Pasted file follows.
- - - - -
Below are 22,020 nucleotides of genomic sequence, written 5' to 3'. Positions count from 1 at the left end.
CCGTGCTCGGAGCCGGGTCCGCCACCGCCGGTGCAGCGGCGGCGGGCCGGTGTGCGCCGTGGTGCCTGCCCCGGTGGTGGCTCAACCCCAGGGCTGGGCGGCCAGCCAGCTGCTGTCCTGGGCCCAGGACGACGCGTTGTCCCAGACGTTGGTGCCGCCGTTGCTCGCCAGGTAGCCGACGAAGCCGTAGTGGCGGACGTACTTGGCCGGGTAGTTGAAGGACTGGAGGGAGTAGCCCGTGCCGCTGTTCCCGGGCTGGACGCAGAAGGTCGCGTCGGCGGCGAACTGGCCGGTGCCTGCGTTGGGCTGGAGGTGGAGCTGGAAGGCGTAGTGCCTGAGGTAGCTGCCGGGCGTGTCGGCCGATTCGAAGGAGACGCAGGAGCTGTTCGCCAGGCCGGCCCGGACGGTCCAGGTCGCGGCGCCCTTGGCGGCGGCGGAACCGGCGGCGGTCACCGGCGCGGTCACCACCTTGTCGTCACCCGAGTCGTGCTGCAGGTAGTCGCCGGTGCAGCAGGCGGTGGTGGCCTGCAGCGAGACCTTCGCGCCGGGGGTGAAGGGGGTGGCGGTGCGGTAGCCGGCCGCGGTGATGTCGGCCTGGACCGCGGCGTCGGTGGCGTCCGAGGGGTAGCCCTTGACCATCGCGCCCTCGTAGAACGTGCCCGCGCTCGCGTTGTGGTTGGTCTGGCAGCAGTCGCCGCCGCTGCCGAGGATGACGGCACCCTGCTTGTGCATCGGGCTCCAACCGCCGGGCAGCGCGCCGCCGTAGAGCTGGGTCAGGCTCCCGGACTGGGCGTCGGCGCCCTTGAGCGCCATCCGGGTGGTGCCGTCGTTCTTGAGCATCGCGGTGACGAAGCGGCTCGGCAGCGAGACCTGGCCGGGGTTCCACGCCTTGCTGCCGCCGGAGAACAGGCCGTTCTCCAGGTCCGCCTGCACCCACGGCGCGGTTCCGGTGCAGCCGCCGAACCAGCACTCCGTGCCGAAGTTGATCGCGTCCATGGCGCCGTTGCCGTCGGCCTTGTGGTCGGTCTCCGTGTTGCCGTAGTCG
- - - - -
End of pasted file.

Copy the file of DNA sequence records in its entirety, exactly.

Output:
Below are 22,020 nucleotides of genomic sequence, written 5' to 3'. Positions count from 1 at the left end.
CCGTGCTCGGAGCCGGGTCCGCCACCGCCGGTGCAGCGGCGGCGGGCCGGTGTGCGCCGTGGTGCCTGCCCCGGTGGTGGCTCAACCCCAGGGCTGGGCGGCCAGCCAGCTGCTGTCCTGGGCCCAGGACGACGCGTTGTCCCAGACGTTGGTGCCGCCGTTGCTCGCCAGGTAGCCGACGAAGCCGTAGTGGCGGACGTACTTGGCCGGGTAGTTGAAGGACTGGAGGGAGTAGCCCGTGCCGCTGTTCCCGGGCTGGACGCAGAAGGTCGCGTCGGCGGCGAACTGGCCGGTGCCTGCGTTGGGCTGGAGGTGGAGCTGGAAGGCGTAGTGCCTGAGGTAGCTGCCGGGCGTGTCGGCCGATTCGAAGGAGACGCAGGAGCTGTTCGCCAGGCCGGCCCGGACGGTCCAGGTCGCGGCGCCCTTGGCGGCGGCGGAACCGGCGGCGGTCACCGGCGCGGTCACCACCTTGTCGTCACCCGAGTCGTGCTGCAGGTAGTCGCCGGTGCAGCAGGCGGTGGTGGCCTGCAGCGAGACCTTCGCGCCGGGGGTGAAGGGGGTGGCGGTGCGGTAGCCGGCCGCGGTGATGTCGGCCTGGACCGCGGCGTCGGTGGCGTCCGAGGGGTAGCCCTTGACCATCGCGCCCTCGTAGAACGTGCCCGCGCTCGCGTTGTGGTTGGTCTGGCAGCAGTCGCCGCCGCTGCCGAGGATGACGGCACCCTGCTTGTGCATCGGGCTCCAACCGCCGGGCAGCGCGCCGCCGTAGAGCTGGGTCAGGCTCCCGGACTGGGCGTCGGCGCCCTTGAGCGCCATCCGGGTGGTGCCGTCGTTCTTGAGCATCGCGGTGACGAAGCGGCTCGGCAGCGAGACCTGGCCGGGGTTCCACGCCTTGCTGCCGCCGGAGAACAGGCCGTTCTCCAGGTCCGCCTGCACCCACGGCGCGGTTCCGGTGCAGCCGCCGAACCAGCACTCCGTGCCGAAGTTGATCGCGTCCATGGCGCCGTTGCCGTCGGCCTTGTGGTCGGTCTCCGTGTTGCCGTAGTCG